Let boys be damn boys.
Let men be damn men. https://t.co/Hm66OD5lA4
— Piers Morgan (@piersmorgan) January 14, 2019
The #Gillette commercial is the product of mainstream radicalized feminism— & emblematic of Cultural Marxism.
LET LITTLE BOYS WRESTLE.
Despite what Lena Dunham tells you, women are not into beta males & men are not into chicks w/ armpit hair.
— Candace Owens (@RealCandaceO) January 15, 2019
Hey @Gillette I changed my shaver to Philips because of your #misandry . #metoo is pure misandry and Gillette is supporter of that feminists propaganda. Time to say goodbye forever. pic.twitter.com/CULp2hBfac
— tasa-arvovalittu (@arvovalittu) January 15, 2019
Meanwhile, there were others who defended the ad:
— Arianna Huffington (@ariannahuff) January 15, 2019
The comments under the @Gillette toxic masculinity ad is a living document of how desperately society needs things like the Gillette toxic masculinity ad.
Seriously: if your masculinity is THAT threatened by an ad that says we should be nicer then you're doing masculinity wrong.
— Andrew P Street (@AndrewPStreet) January 15, 2019
it's amazing how the gillette ad has brought out effectively the pond scum of shitty people on twitter
like, at least for most other things it's just people "trolling" and not getting genuinely mad as *hell* pic.twitter.com/IVHAoC40YX
— bootsy (known dumbass) (@NO_BOOT_DEVICE) January 15, 2019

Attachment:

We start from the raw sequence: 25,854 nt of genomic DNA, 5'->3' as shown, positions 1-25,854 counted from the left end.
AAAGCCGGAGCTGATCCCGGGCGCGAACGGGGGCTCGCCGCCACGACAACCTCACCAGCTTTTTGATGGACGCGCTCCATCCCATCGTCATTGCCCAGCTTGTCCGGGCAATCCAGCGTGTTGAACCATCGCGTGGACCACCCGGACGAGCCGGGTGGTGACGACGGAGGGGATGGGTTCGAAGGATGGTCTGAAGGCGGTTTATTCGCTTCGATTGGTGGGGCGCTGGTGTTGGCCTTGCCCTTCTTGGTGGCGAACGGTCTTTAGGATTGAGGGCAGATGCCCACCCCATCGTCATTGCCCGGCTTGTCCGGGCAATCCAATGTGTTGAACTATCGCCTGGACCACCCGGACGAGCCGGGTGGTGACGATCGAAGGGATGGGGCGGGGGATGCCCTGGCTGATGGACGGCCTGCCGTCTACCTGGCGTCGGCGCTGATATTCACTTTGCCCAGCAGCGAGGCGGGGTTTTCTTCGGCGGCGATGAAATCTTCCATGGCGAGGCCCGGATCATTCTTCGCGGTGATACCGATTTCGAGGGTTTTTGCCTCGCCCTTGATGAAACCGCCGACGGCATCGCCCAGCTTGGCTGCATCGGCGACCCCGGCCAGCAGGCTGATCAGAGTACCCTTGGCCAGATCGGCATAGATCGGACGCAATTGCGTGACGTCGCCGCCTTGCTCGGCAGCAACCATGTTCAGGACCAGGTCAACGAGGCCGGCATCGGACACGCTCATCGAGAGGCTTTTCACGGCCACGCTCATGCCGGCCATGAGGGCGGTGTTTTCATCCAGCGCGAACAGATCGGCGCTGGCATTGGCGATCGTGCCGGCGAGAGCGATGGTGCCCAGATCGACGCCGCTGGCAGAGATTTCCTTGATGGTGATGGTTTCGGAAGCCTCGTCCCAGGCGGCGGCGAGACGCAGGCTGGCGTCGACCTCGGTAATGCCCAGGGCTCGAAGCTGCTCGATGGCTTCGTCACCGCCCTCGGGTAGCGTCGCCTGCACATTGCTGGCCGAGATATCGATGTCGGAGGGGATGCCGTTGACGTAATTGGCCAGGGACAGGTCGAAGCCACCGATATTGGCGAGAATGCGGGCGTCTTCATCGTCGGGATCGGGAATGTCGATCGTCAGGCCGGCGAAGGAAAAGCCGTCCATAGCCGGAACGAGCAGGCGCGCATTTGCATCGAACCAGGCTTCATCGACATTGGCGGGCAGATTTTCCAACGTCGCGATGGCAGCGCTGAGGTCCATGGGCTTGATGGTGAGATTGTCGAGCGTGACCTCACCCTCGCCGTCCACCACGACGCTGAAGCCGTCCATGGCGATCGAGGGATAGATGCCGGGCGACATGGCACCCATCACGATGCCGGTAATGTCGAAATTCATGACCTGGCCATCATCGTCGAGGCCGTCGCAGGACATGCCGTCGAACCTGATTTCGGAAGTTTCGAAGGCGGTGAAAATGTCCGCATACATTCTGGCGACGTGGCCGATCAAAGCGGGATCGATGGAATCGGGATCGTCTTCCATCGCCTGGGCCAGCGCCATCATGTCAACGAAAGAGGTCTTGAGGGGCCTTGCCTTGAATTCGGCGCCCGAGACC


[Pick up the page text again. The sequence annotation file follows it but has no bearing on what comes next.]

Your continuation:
— MartineWithAnE (@MartineWithAnE) January 15, 2019
So I just learned 2 things. @gillette did an ad that people love/hate. And I learned about it because of the sheer number of people that have learned to spell Razer instead of razor. Our plans for world domination are complete.
— Min-Liang Tan (@minliangtan) January 15, 2019
Clearly, the Twitterverse has been split down the middle with some defending the ad, and others calling the brand out for going too far.
Valerie Madon, chairperson of Havas Group Singapore and chief creative officer of Havas Group told Marketing that the intention behind Gillette's ad, she believes, is genuine and disruptive, but needs to be executed with the "right sensitivities checked".
While Madon said she appreciated the increased awareness around treating women with respect, she said that one must not forget that men deserve the same respect too instead of typecasting them because of a few "culprits". She said:
There are many ways to deliver the strategy that Gillette intends. However, I believe it did not need to use this approach to deliver the message.